Discourse of multilateral economic sanctions. (c2007)

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dc.contributor.author Hbous, Sina Bassam
dc.date.accessioned 2011-09-28T08:18:13Z
dc.date.available 2011-09-28T08:18:13Z
dc.date.copyright 2007 en_US
dc.date.issued 2011-09-28
dc.date.submitted 2007-02-08
dc.identifier.uri http://hdl.handle.net/10725/640
dc.description Includes bibliographical references (leaves 93-98). en_US
dc.description.abstract Realizing and actualizing a comprehensive research study on economic sanction's social and economic effects in addition to finding the methods and means to mitigate those effects, certainly required a complicated but rewarding research journey. This journey first began through conducting a detailed literature review covering a cumbersome, controversial and vast literature on economic and international sanctions. A literature ranging from a pure theoretical perspective inspired by philosophy, ethics, economic modeling and political science, to a practical side that spanned different case studies of actual economic sanctions incidents accompanied with data to prove it; A literature ranging from anti sanctions writings that highlights the devastating humanitarian crisis caused by it to pro sanctions writings that deem it to be an effective foreign policy tool tipping the balance of diplomacy and peace over war and bloodshed. However, this preliminary research resulted in a very interesting and important finding that came to be the focal point of this thesis. Existing literature failed to address the humanitarian aspect of sanctions from the point of view of the ordinary citizen. Although the world acknowledged the negative impacts of sanctions it miserably failed to mitigate it and address the needs of those suffering. This research acknowledges the existence of commendable attempts by the United Nations and the international society to heal the wounds of innocent people but unfortunately so far none of those attempts had real and significant effect. After identifying the problem, the next steps were to recognize its cause, and symptoms. Thus the next chapter was dedicated to the close study of the role of International law and its relation to economic sanctions in light of human rights and humanitarian law. The result of which was a better understanding of the controversy behind sanctions and the fountain of the negativity it produces. Economic sanctions are positioned in a shady area of international law, deemed by it as the lesser of a necessary evil to correct an illegality. Its linkage to human rights is even vaguer and the cause of a bottomless conundrum within international law itself. As for the quest to find its symptoms, the most applicable and suitable method was to adopt the case study approach, which enrich this study with real sense and magnitude of actual effects of sanctions. Rather than looking at one case study, and to allow room for differentiation, varying circumstances, level of economic growth of the targeted, extent of its endowment with resource and the type of economic sanctions imposed, two case studies were mentioned and reviewed in great detail to cover all these attributes. Iraq and Yugoslavia were the real witnesses to the horror of economic sanctions when implemented without any proper protective shield. Although the extent of the impact of sanctions varied between the cases, the symptoms were the same; poverty, corruption, criminality, dehumanization, are but few of the common negative traits of economic sanctions. Indeed these cases were windows to the shortcoming of many variables such as humanitarian assistance of international organizations, structure and process of sanctions design and implementation, weak voice of national & international civil society and the failure of the government to play its role. They also exposed the lack of utilization of many other factors such as Technology, and the Media. en_US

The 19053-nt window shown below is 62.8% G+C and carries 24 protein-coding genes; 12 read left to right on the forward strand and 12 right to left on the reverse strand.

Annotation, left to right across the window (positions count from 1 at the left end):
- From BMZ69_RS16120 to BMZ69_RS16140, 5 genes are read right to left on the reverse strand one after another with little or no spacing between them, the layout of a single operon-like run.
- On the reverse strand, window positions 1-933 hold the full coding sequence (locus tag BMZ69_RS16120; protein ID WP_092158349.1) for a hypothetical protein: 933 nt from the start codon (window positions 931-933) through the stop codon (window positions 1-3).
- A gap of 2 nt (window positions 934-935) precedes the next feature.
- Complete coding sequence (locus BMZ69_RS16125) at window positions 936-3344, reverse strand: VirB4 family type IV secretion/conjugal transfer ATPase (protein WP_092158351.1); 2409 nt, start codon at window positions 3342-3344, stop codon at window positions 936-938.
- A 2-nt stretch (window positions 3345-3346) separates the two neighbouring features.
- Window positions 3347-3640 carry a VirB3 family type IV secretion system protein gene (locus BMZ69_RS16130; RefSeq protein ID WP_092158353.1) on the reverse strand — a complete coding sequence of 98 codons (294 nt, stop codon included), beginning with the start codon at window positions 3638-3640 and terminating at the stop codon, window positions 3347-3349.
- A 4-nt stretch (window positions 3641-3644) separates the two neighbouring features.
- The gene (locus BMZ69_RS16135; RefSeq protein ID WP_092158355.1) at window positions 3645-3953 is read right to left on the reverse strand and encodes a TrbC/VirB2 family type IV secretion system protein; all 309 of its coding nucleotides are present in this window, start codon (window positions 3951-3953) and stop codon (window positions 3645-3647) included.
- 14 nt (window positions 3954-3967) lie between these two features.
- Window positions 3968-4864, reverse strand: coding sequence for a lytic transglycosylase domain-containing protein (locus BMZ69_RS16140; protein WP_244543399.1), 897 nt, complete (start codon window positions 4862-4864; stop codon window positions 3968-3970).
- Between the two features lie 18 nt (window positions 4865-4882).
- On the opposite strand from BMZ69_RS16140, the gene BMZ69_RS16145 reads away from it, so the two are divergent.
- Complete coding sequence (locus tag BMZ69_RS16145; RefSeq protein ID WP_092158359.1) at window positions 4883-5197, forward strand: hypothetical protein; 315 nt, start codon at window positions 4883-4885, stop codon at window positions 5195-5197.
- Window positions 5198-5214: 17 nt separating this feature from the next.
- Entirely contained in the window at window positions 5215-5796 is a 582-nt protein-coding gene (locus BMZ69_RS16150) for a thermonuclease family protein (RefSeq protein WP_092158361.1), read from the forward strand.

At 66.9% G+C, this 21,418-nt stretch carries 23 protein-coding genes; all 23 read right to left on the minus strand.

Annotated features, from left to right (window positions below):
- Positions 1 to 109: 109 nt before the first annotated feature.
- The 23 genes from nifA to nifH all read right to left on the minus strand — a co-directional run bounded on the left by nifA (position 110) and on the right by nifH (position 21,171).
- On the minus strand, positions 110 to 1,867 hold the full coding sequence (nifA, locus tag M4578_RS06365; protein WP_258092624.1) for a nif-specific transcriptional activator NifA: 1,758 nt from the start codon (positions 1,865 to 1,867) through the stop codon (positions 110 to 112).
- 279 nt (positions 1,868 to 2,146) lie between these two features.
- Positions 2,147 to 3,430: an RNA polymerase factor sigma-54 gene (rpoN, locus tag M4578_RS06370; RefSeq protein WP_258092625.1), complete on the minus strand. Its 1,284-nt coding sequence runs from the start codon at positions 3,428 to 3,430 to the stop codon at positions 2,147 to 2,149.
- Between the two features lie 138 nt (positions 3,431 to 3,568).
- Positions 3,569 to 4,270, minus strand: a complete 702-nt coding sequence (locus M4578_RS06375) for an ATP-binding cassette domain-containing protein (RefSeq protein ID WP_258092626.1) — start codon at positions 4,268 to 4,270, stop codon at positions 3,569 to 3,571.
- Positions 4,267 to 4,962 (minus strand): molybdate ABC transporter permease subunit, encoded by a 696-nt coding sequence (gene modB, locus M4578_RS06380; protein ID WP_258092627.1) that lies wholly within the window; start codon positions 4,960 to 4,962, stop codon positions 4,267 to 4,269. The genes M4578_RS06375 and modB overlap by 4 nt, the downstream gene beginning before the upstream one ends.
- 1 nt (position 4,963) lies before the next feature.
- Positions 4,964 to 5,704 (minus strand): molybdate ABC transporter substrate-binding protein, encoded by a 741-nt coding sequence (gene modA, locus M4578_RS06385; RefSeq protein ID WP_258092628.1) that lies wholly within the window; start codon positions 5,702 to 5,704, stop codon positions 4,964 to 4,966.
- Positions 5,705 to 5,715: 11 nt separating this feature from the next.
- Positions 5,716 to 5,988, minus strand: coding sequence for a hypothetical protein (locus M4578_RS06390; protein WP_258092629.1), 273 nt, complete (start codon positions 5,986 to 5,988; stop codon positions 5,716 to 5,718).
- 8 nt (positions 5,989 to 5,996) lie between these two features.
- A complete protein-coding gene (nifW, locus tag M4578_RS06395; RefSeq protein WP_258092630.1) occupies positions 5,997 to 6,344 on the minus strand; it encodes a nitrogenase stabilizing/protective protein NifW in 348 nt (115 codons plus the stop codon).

dc.language.iso en en_US
dc.subject United Nations -- Sanctions -- Case studies en_US
dc.subject Economic sanctions -- Iraq en_US
dc.subject Economic sanctions -- Yugoslavia en_US
dc.subject Iraq -- Social conditions en_US
dc.subject Yugoslavia -- Social conditions en_US
dc.subject Iraq -- Economic conditions en_US
dc.subject Yugoslavia -- Economic conditions en_US
dc.subject Sanctions (International law) -- Case studies en_US
dc.subject Humanitarian assistance -- Iraq en_US
dc.subject Humanitarian assistance -- Yugoslavia en_US
dc.title Discourse of multilateral economic sanctions. (c2007) en_US
dc.type Thesis en_US
dc.title.subtitle Measures to mitigate their social and economic effects en_US
dc.term.submitted Fall en_US
dc.author.degree MA in International Affairs en_US
dc.author.school Arts and Sciences en_US
dc.author.idnumber 200300118 en_US
dc.author.commembers Dr. Shafik Masri
dc.author.commembers Dr. Waleed Mobarak
dc.author.woa OA en_US
dc.description.physdesc 41 bound copy: xv, 103 leaves; ill.; 30 cm. available at RNL. en_US
dc.author.division International Affairs en_US
dc.author.advisor Dr. Sami Baroudi
dc.identifier.doi https://doi.org/10.26756/th.2007.18 en_US
dc.publisher.institution Lebanese American University en_US

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